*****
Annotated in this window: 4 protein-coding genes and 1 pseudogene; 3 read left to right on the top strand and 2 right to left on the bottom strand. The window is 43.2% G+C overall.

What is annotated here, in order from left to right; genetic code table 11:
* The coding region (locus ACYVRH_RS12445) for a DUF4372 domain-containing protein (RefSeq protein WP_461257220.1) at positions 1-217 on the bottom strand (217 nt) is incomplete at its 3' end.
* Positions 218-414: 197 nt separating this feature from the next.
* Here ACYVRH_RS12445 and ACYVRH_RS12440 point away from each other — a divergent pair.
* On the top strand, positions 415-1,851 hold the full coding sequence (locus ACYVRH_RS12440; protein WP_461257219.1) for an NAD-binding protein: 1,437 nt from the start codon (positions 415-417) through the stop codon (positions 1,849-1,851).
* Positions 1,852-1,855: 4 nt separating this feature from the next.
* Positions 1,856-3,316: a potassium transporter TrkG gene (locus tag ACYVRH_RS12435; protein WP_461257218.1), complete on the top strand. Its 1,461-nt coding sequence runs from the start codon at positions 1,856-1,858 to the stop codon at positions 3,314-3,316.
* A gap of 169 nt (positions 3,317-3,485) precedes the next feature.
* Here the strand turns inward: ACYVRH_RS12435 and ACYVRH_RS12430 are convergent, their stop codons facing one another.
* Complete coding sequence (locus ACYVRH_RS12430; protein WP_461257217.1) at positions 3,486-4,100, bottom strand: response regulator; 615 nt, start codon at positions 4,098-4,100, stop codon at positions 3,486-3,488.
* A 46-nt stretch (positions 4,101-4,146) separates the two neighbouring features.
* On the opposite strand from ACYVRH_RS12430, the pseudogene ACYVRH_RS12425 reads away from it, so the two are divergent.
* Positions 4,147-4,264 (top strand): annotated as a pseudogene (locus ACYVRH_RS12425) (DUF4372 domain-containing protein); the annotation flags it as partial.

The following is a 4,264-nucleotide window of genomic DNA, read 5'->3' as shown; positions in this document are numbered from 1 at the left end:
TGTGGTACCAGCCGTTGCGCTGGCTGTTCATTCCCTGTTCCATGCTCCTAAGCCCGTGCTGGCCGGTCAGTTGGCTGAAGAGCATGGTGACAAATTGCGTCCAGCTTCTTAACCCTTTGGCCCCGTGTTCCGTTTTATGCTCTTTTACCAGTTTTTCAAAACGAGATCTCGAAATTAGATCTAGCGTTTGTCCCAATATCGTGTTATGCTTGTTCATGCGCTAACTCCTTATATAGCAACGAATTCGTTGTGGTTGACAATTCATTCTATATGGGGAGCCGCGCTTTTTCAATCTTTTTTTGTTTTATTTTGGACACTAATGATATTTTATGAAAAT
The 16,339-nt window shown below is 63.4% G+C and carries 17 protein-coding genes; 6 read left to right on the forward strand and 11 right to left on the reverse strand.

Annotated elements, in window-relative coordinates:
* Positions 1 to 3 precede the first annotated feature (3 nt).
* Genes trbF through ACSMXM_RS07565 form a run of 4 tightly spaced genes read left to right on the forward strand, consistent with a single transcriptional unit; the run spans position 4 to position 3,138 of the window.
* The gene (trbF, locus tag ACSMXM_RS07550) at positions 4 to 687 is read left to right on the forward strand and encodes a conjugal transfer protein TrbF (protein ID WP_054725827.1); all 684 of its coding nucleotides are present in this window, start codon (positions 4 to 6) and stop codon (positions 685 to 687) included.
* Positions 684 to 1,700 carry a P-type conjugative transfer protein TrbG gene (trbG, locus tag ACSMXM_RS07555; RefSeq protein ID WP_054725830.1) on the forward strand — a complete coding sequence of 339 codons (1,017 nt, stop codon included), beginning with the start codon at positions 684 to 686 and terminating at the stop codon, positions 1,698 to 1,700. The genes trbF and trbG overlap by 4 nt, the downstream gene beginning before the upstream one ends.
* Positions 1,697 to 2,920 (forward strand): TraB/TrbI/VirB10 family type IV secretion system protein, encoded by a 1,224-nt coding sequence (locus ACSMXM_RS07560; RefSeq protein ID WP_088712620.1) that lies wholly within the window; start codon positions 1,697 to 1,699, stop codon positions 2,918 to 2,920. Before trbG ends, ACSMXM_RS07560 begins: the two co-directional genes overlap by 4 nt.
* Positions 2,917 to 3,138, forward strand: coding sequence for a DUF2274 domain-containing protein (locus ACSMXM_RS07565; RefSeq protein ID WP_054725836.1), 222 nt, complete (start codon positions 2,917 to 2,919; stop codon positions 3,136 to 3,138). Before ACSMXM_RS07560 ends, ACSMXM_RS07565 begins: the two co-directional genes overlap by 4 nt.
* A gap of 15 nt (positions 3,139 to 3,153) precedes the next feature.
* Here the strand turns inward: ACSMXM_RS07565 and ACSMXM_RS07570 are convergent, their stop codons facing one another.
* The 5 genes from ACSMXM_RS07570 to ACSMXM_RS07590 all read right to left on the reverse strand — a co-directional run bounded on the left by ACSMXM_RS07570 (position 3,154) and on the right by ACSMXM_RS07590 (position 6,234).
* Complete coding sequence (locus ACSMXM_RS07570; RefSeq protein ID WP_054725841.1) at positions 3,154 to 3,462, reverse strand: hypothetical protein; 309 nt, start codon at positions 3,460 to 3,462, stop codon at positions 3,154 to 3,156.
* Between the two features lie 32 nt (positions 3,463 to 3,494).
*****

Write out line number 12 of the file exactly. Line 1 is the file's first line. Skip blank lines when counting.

* A 46-nt stretch (positions 4,101-4,146) separates the two neighbouring features.